Odell's Nightclub

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Odell's Nightclub, opened by Odell Brock in 1976, was one of the premiere disco clubs in Baltimore until its demise in 1992. Located on East North Avenue, Odell's attracted adults aged 18–40[1] from all over the city. Odell's was very popular during its beginning, however its popularity was short lived, and in 1984, Odell Brock sold the club. The club would continue to be bought and sold by multiple other people, such as Philip A. Murray in 1985, and Milton Tillman Jr. in 1989. Only 16 years after its initial opening, Odell's Nightclub was officially shut down in 1992 due to complaints of noise and violence.[1]

After Brock's death in 1985, the nightclub's popularity started to drop as problems began to arise with the club's change in ownership. Odell's was well known for being the spot where many teenagers and young adults were able to let loose and be themselves. "Odell's was hugely popular and is still revered by some as the heart of house and dance music in Baltimore in the 1980s."[2] Being described by its regulars as a popular place for dance and music, seeing variety was not uncommon. "It was a culture and a lifestyle, and if you were a part of it then you felt like you were a part of something special. Not many clubs these days try to capture that emotional connection."[2]

Odell's was first closed in 1987, following Murray's arrest for involvement in a heroin ring.[3] The club re-opened under Tillman's ownership only to be shuttered again in 1992 following complaints of noise and violence surrounding the club.[3] Tillman was later arrested on charges of bribery for attempting to sway the zoning board's position on the club.[3]

In August 1993, the corporate owner of Odell's nightclub applied for a permit to reopen Odell's as a restaurant and banquet hall with entertainment. The club was able to remain open briefly while the zoning issues worked their way through the courts, but was forced to close permanently at the end of August 1993.[4][5]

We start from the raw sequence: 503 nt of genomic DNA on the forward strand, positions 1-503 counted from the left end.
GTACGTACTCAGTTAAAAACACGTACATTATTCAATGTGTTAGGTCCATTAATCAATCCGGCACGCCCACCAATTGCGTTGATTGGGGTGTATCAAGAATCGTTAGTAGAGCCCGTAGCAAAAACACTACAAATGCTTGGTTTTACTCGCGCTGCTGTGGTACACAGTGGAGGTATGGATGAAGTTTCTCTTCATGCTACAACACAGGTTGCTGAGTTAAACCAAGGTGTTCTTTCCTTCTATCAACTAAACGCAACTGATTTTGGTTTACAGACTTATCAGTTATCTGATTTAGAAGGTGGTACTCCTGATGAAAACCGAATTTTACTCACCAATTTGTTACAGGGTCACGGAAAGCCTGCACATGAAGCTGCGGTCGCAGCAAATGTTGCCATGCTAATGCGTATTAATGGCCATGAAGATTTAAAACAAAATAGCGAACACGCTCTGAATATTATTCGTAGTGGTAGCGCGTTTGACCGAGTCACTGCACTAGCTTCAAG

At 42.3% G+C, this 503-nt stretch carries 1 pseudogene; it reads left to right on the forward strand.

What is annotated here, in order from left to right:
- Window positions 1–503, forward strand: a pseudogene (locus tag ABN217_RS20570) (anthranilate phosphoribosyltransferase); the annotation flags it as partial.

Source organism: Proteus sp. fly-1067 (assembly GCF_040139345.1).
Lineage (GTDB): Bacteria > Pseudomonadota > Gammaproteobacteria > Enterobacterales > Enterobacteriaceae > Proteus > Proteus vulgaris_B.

In 2012, Will Hanna entered into negotiations with the club's then owners to purchase the club with the intention of restoring it as an upscale nightclub.[3]

Reception[edit]

Despite its short lifespan, Odell's received its share of positive and negative opinions. Residents who lived in a neighborhood near Odell's blamed the club for an outbreak of crimes such as car theft, shootings and street robberies.[6] Owner (at the time) Milton Tillman attempted to remedy these complaints, saying, "A lot of the neighborhood's problems are blamed on us... We've never had any incidents inside of Odell's, so how can they blame what happened two blocks away on the crowd that comes here? That's not fair because it's not our fault what happens away from the club."[6]

References[edit]

  1. ^ a b "Odell's nightclub was once the hot disco spot". Retro Baltimore. Retrieved 2016-10-31.
  2. ^ a b http://search.proquest.com/docview/926413861/[blacklisted link]
  3. ^ a b c d Maza, Erik (2 March 2012). "Revival of famed nightclub Odell's planned". Baltimore Sun.
  4. ^ http://search.proquest.com/docview/406783020/[blacklisted link]
  5. ^ http://search.proquest.com/docview/406761924/[blacklisted link]
  6. ^ a b "The two faces of Odells nightclub". tribunedigital-baltimoresun. Retrieved 2016-10-31.